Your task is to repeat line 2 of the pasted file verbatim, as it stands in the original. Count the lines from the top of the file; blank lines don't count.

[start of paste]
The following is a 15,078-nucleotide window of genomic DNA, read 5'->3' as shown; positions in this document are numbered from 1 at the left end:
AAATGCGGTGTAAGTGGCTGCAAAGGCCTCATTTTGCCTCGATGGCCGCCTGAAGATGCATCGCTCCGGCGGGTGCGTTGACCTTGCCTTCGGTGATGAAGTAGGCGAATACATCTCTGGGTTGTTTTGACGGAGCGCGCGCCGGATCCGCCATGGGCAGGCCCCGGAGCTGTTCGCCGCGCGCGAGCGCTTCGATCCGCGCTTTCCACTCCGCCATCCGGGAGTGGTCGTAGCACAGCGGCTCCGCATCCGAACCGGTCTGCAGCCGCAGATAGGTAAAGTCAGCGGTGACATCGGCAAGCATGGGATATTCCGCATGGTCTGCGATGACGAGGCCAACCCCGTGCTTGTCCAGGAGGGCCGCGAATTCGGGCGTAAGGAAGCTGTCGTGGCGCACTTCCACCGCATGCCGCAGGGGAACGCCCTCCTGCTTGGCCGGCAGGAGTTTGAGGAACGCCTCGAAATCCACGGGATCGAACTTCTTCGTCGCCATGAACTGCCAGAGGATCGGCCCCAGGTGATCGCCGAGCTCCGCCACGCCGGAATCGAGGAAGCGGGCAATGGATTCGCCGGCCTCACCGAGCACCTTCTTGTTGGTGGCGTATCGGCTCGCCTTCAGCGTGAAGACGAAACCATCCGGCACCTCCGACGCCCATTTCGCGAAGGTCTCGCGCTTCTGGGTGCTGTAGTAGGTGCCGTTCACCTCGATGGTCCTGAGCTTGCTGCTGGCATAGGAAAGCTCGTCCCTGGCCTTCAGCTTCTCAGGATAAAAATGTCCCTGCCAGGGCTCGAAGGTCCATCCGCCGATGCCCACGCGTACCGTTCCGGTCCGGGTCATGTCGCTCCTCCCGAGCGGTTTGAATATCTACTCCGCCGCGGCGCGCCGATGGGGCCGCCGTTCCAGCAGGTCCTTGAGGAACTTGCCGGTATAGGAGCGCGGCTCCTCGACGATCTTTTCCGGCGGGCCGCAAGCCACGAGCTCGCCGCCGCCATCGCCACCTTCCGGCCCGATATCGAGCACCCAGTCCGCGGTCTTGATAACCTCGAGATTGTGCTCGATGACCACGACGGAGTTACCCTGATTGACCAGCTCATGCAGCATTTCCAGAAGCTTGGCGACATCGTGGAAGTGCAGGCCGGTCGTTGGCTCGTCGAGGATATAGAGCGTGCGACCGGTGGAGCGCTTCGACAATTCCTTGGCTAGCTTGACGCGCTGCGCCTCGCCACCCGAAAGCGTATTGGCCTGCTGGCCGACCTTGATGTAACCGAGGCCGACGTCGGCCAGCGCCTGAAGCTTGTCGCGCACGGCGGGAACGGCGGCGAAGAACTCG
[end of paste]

AAATGCGGTGTAAGTGGCTGCAAAGGCCTCATTTTGCCTCGATGGCCGCCTGAAGATGCATCGCTCCGGCGGGTGCGTTGACCTTGCCTTCGGTGATGAAGTAGGCGAATACATCTCTGGGTTGTTTTGACGGAGCGCGCGCCGGATCCGCCATGGGCAGGCCCCGGAGCTGTTCGCCGCGCGCGAGCGCTTCGATCCGCGCTTTCCACTCCGCCATCCGGGAGTGGTCGTAGCACAGCGGCTCCGCATCCGAACCGGTCTGCAGCCGCAGATAGGTAAAGTCAGCGGTGACATCGGCAAGCATGGGATATTCCGCATGGTCTGCGATGACGAGGCCAACCCCGTGCTTGTCCAGGAGGGCCGCGAATTCGGGCGTAAGGAAGCTGTCGTGGCGCACTTCCACCGCATGCCGCAGGGGAACGCCCTCCTGCTTGGCCGGCAGGAGTTTGAGGAACGCCTCGAAATCCACGGGATCGAACTTCTTCGTCGCCATGAACTGCCAGAGGATCGGCCCCAGGTGATCGCCGAGCTCCGCCACGCCGGAATCGAGGAAGCGGGCAATGGATTCGCCGGCCTCACCGAGCACCTTCTTGTTGGTGGCGTATCGGCTCGCCTTCAGCGTGAAGACGAAACCATCCGGCACCTCCGACGCCCATTTCGCGAAGGTCTCGCGCTTCTGGGTGCTGTAGTAGGTGCCGTTCACCTCGATGGTCCTGAGCTTGCTGCTGGCATAGGAAAGCTCGTCCCTGGCCTTCAGCTTCTCAGGATAAAAATGTCCCTGCCAGGGCTCGAAGGTCCATCCGCCGATGCCCACGCGTACCGTTCCGGTCCGGGTCATGTCGCTCCTCCCGAGCGGTTTGAATATCTACTCCGCCGCGGCGCGCCGATGGGGCCGCCGTTCCAGCAGGTCCTTGAGGAACTTGCCGGTATAGGAGCGCGGCTCCTCGACGATCTTTTCCGGCGGGCCGCAAGCCACGAGCTCGCCGCCGCCATCGCCACCTTCCGGCCCGATATCGAGCACCCAGTCCGCGGTCTTGATAACCTCGAGATTGTGCTCGATGACCACGACGGAGTTACCCTGATTGACCAGCTCATGCAGCATTTCCAGAAGCTTGGCGACATCGTGGAAGTGCAGGCCGGTCGTTGGCTCGTCGAGGATATAGAGCGTGCGACCGGTGGAGCGCTTCGACAATTCCTTGGCTAGCTTGACGCGCTGCGCCTCGCCACCCGAAAGCGTATTGGCCTGCTGGCCGACCTTGATGTAACCGAGGCCGACGTCGGCCAGCGCCTGAAGCTTGTCGCGCACGGCGGGAACGGCGGCGAAGAACTCG